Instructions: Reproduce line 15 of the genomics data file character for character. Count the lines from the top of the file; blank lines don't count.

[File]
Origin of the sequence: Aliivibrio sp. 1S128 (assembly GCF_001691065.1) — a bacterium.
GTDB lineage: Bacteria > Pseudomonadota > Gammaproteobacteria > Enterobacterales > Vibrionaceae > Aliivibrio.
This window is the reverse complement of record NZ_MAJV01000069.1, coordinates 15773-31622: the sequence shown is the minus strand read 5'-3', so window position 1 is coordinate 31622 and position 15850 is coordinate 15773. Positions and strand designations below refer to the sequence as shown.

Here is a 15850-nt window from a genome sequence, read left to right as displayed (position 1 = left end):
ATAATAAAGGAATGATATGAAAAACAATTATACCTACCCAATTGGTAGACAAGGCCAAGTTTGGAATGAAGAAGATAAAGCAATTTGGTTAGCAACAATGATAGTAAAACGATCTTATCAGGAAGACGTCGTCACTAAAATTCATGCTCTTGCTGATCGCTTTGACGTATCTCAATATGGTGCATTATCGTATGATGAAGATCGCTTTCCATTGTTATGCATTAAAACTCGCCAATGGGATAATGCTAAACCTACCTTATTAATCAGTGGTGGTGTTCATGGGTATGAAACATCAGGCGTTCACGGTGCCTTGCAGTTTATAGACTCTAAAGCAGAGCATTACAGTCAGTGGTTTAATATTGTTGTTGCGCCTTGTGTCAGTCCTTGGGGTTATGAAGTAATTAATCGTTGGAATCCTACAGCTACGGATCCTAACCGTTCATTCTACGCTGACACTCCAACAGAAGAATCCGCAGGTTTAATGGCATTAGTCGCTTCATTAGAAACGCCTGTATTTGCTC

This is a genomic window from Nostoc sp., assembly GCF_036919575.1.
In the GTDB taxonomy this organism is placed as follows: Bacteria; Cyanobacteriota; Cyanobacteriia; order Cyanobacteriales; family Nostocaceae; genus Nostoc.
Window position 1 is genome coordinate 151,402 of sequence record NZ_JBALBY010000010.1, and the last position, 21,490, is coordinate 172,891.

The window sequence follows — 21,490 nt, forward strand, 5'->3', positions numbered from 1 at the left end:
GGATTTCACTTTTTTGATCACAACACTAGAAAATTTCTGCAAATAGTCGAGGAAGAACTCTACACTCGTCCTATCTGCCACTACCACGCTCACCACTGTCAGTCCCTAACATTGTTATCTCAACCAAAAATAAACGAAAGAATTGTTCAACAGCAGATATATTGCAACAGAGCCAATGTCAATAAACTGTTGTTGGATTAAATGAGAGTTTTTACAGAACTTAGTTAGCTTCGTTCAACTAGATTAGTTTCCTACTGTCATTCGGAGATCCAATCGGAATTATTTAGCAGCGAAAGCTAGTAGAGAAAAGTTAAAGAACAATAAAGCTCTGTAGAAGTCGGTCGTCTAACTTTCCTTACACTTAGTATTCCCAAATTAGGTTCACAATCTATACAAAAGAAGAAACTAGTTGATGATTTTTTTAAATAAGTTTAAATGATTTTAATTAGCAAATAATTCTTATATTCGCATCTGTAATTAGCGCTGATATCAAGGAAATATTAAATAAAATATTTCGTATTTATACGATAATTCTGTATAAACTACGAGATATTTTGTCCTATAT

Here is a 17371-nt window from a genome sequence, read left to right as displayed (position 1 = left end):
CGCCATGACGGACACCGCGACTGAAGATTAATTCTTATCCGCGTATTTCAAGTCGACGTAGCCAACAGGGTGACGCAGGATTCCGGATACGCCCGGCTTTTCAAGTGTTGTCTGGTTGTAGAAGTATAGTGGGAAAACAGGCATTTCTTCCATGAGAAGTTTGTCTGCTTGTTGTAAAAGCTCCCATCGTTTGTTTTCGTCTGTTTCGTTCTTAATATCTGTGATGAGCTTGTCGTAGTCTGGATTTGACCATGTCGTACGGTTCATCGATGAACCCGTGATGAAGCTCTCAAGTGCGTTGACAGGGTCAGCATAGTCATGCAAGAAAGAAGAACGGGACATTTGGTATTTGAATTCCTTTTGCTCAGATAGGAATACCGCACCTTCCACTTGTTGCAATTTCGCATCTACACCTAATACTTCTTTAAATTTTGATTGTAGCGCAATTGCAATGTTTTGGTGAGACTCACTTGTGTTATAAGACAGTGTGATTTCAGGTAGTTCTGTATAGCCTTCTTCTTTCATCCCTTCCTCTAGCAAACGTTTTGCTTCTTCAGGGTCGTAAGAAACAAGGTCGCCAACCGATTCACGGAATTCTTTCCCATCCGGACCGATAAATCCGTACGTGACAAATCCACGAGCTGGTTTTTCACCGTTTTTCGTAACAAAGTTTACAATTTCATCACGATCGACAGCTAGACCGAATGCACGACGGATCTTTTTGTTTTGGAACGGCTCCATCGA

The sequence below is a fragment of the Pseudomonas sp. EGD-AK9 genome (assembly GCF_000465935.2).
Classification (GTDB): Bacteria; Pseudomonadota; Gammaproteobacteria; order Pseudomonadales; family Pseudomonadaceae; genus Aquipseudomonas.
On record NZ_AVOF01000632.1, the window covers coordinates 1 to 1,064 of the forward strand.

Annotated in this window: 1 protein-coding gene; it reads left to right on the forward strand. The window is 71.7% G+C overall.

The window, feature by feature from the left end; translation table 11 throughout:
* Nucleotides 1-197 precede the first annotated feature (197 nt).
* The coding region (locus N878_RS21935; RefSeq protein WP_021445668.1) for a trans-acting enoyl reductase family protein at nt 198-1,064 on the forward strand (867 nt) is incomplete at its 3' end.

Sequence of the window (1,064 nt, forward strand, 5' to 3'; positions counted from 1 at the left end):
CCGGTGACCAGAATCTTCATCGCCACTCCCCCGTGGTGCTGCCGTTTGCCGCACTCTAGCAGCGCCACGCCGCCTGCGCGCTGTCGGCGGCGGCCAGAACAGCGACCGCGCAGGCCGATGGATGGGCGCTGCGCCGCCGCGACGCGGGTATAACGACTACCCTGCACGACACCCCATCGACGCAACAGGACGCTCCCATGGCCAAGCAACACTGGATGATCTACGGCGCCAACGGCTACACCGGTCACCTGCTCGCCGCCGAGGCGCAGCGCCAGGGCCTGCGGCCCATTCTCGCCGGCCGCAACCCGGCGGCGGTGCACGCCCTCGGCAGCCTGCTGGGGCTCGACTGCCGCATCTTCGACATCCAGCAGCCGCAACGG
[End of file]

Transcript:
On record NZ_AVOF01000632.1, the window covers coordinates 1 to 1,064 of the forward strand.